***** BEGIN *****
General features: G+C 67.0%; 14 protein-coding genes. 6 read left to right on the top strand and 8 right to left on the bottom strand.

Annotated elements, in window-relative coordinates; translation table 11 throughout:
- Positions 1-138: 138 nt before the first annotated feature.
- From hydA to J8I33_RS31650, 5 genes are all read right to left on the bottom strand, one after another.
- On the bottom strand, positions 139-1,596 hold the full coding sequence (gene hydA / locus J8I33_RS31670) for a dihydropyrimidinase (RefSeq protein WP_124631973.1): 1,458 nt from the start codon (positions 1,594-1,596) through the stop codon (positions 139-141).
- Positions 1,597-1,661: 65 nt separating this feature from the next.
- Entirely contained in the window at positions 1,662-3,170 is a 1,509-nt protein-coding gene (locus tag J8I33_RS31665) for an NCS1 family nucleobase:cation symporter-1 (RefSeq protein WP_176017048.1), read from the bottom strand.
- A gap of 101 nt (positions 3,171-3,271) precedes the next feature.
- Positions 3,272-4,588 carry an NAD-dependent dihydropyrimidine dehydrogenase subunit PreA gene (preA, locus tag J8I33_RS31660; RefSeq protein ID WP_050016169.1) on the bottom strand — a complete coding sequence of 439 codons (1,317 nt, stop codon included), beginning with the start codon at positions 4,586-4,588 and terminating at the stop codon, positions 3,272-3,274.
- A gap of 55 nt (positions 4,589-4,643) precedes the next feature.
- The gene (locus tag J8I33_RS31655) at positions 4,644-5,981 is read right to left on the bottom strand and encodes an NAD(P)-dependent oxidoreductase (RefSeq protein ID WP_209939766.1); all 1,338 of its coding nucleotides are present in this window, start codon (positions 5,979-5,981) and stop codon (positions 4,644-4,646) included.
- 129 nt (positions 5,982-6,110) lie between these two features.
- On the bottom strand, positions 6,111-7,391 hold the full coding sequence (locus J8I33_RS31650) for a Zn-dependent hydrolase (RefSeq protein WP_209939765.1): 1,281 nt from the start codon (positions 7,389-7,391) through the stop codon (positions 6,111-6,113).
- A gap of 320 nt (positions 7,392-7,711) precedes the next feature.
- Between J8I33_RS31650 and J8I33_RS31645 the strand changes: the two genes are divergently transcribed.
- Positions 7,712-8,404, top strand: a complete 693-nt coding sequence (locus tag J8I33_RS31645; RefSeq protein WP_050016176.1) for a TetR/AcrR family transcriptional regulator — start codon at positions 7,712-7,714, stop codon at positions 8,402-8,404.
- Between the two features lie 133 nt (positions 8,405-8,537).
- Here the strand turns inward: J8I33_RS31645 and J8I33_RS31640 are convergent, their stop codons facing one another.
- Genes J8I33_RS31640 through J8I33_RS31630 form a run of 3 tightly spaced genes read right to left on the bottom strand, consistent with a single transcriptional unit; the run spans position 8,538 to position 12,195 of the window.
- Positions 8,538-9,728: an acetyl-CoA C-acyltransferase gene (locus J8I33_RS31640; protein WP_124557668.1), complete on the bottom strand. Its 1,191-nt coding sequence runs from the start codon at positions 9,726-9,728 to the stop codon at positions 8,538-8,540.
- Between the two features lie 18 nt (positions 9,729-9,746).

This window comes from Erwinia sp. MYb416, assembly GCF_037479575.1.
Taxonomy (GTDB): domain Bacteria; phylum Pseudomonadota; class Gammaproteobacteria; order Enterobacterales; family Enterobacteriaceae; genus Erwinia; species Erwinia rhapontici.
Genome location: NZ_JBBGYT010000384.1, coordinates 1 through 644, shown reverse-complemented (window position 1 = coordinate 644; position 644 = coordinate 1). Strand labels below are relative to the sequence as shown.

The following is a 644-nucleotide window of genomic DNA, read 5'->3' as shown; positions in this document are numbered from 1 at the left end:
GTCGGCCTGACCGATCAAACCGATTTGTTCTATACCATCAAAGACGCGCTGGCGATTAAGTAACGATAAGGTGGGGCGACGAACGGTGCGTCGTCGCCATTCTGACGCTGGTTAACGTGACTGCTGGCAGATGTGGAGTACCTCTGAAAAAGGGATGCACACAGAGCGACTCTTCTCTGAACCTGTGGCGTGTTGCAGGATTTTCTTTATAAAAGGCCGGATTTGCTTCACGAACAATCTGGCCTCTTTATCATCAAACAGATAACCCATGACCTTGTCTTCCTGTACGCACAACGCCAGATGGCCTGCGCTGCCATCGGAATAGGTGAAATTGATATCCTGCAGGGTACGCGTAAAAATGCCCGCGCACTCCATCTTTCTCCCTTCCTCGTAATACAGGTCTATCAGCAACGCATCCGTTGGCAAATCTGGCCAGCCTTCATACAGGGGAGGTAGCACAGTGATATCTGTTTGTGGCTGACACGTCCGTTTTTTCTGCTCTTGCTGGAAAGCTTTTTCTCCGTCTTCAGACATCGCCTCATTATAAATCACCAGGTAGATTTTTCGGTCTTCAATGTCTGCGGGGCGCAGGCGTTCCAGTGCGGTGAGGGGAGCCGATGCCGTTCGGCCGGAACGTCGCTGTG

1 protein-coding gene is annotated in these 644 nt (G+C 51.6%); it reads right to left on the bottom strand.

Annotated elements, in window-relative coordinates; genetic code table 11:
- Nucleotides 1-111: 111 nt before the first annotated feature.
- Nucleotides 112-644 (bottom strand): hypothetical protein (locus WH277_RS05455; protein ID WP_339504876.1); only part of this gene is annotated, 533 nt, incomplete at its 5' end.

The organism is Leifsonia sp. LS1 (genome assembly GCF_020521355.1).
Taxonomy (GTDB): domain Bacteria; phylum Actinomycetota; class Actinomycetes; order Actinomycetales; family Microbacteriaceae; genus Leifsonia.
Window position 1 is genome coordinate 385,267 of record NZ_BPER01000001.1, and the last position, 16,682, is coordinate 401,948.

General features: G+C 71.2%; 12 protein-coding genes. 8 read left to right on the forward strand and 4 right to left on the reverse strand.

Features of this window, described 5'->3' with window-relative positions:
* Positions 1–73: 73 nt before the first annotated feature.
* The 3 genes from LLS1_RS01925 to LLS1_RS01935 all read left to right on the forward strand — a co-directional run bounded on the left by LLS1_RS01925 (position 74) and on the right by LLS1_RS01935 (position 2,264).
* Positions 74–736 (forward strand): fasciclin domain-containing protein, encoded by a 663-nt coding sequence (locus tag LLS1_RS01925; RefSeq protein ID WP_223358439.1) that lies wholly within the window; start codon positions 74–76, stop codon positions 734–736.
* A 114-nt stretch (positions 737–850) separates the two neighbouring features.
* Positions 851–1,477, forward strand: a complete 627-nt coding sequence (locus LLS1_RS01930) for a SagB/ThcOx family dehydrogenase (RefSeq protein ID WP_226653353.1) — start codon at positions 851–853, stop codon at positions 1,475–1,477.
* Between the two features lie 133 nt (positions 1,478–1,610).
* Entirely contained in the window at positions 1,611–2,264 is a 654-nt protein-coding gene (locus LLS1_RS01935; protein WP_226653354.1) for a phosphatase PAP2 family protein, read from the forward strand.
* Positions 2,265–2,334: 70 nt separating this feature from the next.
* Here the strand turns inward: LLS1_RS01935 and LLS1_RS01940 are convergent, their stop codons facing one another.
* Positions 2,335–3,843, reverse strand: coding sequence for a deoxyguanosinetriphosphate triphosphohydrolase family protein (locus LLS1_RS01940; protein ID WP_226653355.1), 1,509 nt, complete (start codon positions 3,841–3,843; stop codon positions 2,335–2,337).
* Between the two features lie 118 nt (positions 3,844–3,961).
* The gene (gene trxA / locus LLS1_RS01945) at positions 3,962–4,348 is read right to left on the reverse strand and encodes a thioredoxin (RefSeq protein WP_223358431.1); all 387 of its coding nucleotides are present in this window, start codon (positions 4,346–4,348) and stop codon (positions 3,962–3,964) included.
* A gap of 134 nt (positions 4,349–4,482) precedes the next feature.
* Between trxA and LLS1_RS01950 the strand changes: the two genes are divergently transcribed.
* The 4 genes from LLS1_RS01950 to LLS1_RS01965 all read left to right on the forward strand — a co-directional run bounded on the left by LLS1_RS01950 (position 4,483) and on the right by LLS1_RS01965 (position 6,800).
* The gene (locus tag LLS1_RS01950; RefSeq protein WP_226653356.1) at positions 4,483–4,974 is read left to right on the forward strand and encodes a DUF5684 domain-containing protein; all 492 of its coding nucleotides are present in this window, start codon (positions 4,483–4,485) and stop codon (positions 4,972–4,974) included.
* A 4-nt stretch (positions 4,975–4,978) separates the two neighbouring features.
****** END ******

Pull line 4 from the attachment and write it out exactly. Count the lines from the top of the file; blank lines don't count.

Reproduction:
- From hydA to J8I33_RS31650, 5 genes are all read right to left on the bottom strand, one after another.